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One big VEP samples server or two smaller ones?

Pablocrespo

Active Member
So, I am building my new master (9900k 64gb) and the old master (3930k) will be the main VEP slave (I don´t like that word but I don´t know which one is commonly accepted).
So, I have two options:

1. New Master 64gb + Old Master 32gb + Old Slave 24gb
(I would have to buy a new dongle and vep7 makes you pay for licenses)

2. New Master 64gb + Old Master 64gb
(I would have to buy 32gb and would sell the old slave)

So, in your experience, is there gain in keeping the old slave and distribute the burden, even though I would have less ram (8gb) and more power consumption?
Or should I consolidate all in two machines?
 

JohnG

Senior Member
I have three satellite/ slave PCs. They started as feeble machines and I've upgraded them so now they're pretty robust.
 
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Pablocrespo

Active Member
Thanks, I don´t know if the extra processing power and distribution using two slaves instead of one is worth the hassle of buying a new dongle, the vep7 license, cables,etc and still have 8gb less of ram.

Is the distribution aspect still an issue?
 

Wolfie2112

Senior Member
Thanks, I don´t know if the extra processing power and distribution using two slaves instead of one is worth the hassle of buying a new dongle, the vep7 license, cables,etc and still have 8gb less of ram.

Is the distribution aspect still an issue?
Well, with more than one slave you'll need a switch or hub. I prefer just going machine to machine, keeps thing simple.
 
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Pablocrespo

Active Member
Thanks, I have a nice gb switch, so that wouldn´t be an issue, the setbacks would be more power consumption, a new dongle and vep license.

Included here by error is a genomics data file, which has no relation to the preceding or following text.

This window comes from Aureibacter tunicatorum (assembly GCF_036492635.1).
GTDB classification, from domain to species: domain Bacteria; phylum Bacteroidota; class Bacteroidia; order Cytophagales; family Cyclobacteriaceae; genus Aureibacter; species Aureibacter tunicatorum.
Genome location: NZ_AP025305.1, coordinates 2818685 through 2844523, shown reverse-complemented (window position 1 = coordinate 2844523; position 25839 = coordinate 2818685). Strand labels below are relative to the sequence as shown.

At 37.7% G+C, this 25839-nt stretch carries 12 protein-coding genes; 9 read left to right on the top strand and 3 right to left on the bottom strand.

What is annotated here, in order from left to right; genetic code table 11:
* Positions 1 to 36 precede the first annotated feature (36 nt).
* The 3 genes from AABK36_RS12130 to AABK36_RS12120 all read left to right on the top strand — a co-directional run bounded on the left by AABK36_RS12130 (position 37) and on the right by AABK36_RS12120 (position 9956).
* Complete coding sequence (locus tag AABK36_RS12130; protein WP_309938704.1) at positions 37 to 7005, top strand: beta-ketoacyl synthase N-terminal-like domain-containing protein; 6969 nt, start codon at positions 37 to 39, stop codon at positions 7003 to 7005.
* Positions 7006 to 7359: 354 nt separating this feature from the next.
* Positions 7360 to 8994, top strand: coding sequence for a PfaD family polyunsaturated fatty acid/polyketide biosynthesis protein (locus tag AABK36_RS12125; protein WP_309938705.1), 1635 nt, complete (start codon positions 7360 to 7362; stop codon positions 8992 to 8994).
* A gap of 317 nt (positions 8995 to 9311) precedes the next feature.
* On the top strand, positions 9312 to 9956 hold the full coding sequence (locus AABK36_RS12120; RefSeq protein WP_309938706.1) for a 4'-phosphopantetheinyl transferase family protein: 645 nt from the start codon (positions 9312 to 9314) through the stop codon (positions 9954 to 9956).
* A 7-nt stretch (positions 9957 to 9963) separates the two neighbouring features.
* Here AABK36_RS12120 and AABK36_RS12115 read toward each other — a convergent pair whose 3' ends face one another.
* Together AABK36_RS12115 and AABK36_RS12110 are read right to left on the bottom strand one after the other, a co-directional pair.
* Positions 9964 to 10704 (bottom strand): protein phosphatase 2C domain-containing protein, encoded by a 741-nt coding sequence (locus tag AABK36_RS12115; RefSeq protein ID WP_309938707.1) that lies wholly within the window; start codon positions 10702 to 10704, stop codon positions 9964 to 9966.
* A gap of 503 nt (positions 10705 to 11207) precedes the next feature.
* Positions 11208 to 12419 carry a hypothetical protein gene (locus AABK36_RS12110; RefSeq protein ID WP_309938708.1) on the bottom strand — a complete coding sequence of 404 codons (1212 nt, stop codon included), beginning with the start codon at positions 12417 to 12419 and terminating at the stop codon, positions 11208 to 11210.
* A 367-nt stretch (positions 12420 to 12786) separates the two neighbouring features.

So my doubt is if I should get more ram and use two computers or if the load distribution still matters?
 

JohnG

Senior Member
if the load distribution still matters?
Although I am a huge fan of throwing muscle at the problem of composing (so I am inclined to answer, "yes"), I don't think anyone can reliably answer this question for you.

It would help if we knew:

1. what kind of music you write,
2. which libraries you use,
3. how you write (score paper, DAW, sing into your iPhone...),
4. whether you want to record audio as well (singing, guitar, flute, other instruments you play), and
5. what kind of buffers you can tolerate when composing / playing.

Even then, your possible need for very fast processing varies a lot by library, even within a library. For example, the Performance Legato samples in Spifire Symphonic Strings (especially with two mic positions) are super CPU hogs, though the rest of that library is not nearly as demanding. If you turn on three lines of that type of patch, you are going to have to work with a larger buffer than you would for most other samples.

And of course there's a huge difference between someone trying to emulate, say, an acoustic orchestra, by contrast with writing metal songs.
 
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Nick Batzdorf

Moderator
Moderator
You're building a new machine and you're running VE Pro 6 now? That means you already have VE Pro for all three machines.

I personally would start by adding the new machine and seeing how it works with the old one. RAM is only one resource, processing power is another, and my hunch is that two slaves will take you a lot father than one with more RAM. But I don't know.